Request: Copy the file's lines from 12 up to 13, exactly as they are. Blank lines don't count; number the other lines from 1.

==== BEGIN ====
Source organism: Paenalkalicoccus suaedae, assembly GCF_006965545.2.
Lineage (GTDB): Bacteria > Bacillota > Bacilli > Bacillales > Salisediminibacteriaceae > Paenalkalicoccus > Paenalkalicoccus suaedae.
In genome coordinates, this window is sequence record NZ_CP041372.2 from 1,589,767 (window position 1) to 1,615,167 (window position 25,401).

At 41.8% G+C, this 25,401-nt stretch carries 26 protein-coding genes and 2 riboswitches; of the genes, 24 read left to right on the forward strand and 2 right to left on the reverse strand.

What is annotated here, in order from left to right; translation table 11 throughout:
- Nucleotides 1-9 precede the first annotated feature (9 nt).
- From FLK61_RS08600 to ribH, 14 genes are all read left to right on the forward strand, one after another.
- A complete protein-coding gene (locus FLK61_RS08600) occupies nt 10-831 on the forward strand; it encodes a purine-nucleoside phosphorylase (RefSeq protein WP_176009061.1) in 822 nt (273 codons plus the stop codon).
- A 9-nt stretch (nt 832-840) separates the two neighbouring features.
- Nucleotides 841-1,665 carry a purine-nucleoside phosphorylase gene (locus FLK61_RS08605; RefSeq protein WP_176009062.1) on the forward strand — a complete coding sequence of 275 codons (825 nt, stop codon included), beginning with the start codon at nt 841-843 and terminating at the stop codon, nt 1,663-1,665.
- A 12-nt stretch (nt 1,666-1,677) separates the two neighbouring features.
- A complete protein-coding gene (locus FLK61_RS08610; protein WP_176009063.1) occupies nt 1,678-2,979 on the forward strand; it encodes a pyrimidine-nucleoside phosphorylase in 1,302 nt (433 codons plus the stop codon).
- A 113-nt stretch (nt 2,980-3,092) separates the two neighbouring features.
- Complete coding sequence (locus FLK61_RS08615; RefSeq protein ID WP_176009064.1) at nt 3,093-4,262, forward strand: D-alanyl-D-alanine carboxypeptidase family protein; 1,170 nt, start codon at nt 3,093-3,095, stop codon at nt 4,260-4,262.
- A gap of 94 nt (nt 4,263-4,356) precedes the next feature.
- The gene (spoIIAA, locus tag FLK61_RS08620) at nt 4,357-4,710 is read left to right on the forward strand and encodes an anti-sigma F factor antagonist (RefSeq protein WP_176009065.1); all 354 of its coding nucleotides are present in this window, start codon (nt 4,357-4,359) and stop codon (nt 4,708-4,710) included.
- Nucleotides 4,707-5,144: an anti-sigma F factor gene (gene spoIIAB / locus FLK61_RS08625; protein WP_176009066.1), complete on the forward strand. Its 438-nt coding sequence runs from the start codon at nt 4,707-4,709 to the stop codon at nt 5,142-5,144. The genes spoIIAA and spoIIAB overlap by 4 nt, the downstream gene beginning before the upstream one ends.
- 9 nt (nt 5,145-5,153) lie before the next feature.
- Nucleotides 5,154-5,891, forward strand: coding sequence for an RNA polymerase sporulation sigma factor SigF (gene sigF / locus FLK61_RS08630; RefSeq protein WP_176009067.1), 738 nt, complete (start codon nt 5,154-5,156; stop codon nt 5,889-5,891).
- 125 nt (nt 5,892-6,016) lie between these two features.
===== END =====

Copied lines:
- A complete protein-coding gene (locus FLK61_RS08610; protein WP_176009063.1) occupies nt 1,678-2,979 on the forward strand; it encodes a pyrimidine-nucleoside phosphorylase in 1,302 nt (433 codons plus the stop codon).
- A 113-nt stretch (nt 2,980-3,092) separates the two neighbouring features.